Ireland coach Giovanni Trapattoni promised to restore the pride of players and fans after two morale-sapping defeats saw the Irish become the first team to exit Euro 2012.
The Italian guided his team to the final stages of a major tournament for the first time in ten years - but a 3-1 defeat to Croatia, followed by a 4-0 hammering by the defending champions Spain, left them rooted to the bottom of the Group C table.
They face Italy in their final group match in Poznan on Monday – and with the Italians needing a win to give them a chance of getting through to the quarter-finals, 73-year-old Trap has warned his countrymen to expect no favours.
“I need to think about the Irish team,” he said. “I have to think about how disappointed our players are, and the Irish people, who deserve a lot of respect. We came here with confidence and enthusiasm. They cheered us when we were behind, and the players mustn't forget this.
“We have to make sure that Ireland finish the game with our heads held high. If Italy go through, it has to be because they played well and with the right attitude.”
He said "fear and tension meant that we have made mistakes we didn't make in the qualifiers," adding: “I will ask the players how it is possible, after two games, we have conceded two goals in the opening three or four minutes.
“Something has changed from our qualifying campaign. We can see the weight on the players’ shoulders, but I haven’t seen this in training and I am sad about this.”
Trapattoni paid tribute to the outstanding quality again shown by Spain, who - like Croatia - didn’t look back after scoring an early goal as Ireland’s defensive organisation, such a feature of their qualifying campaign, disintegrated.
The Ireland coach said Vicente del Bosque’s men knew how to win “with their eyes closed” and compared them to an orchestra because of the way in which all their players have such consistent involvement in how they move the ball.
“Spain demonstrated, even if we knew it already, that they are a team that can win," he said. "They showed they are a side that, because of their technical ability, doesn't actually use up a lot of energy at all.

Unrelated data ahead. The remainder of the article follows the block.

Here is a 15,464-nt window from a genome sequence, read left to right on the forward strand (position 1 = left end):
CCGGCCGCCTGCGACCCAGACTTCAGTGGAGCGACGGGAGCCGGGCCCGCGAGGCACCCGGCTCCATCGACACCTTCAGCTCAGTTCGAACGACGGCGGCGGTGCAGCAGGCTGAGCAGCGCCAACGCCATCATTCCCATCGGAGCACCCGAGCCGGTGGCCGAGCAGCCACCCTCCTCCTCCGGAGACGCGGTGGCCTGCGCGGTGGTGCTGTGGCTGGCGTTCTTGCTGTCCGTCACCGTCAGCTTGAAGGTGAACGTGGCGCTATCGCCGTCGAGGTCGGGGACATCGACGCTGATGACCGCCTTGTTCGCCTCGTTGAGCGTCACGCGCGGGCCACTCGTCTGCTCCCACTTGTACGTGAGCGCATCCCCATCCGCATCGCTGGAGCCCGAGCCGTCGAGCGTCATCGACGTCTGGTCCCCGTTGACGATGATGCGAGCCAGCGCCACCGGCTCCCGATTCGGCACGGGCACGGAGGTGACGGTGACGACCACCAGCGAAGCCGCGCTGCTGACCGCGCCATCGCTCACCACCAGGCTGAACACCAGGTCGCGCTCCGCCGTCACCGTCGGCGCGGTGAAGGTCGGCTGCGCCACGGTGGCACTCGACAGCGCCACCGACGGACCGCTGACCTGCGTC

“Vicente knows his players very well - they all play for the two biggest sides in Spain, and that's a huge advantage for them. When I was in charge at Juventus and the national team took seven or eight players from Juventus, Italy won the World Cup because the players knew already what they had to do.
“They could do it with their eyes closed, and that's exactly what Spain are like at the moment. It's like an orchestra - they involve everyone in the way they move the ball.”
Damien Duff admitted Ireland had “shot themselves in the foot” as they again conceded an early goal in each half – the same scenario that brought about their downfall against Croatia.
“We didn't help ourselves,” he said. “You are going to be pulled all over the place with them, but we shot ourselves in the foot again.”
But he insisted the Irish would be ready for their final group game against Italy, adding: “We will get ourselves up for it. We are a proud set of lads and a proud nation.
“We want to give people back home - and the fans last night especially - something to cheer about.”
Fernando Torres may have stolen the show with two goals, but Ireland’s magnificent support remained undaunted – and noisy – throughout.
Midfielder Keith Andrews, one of Ireland's better performers on the night, said: “The fans were an absolute credit to their country, and unfortunately we have not been able to give them what they deserved. With seven or eight minutes to go, all you can hear is the Irish fans - and we're losing 3-0 or 4-0.”© ESPN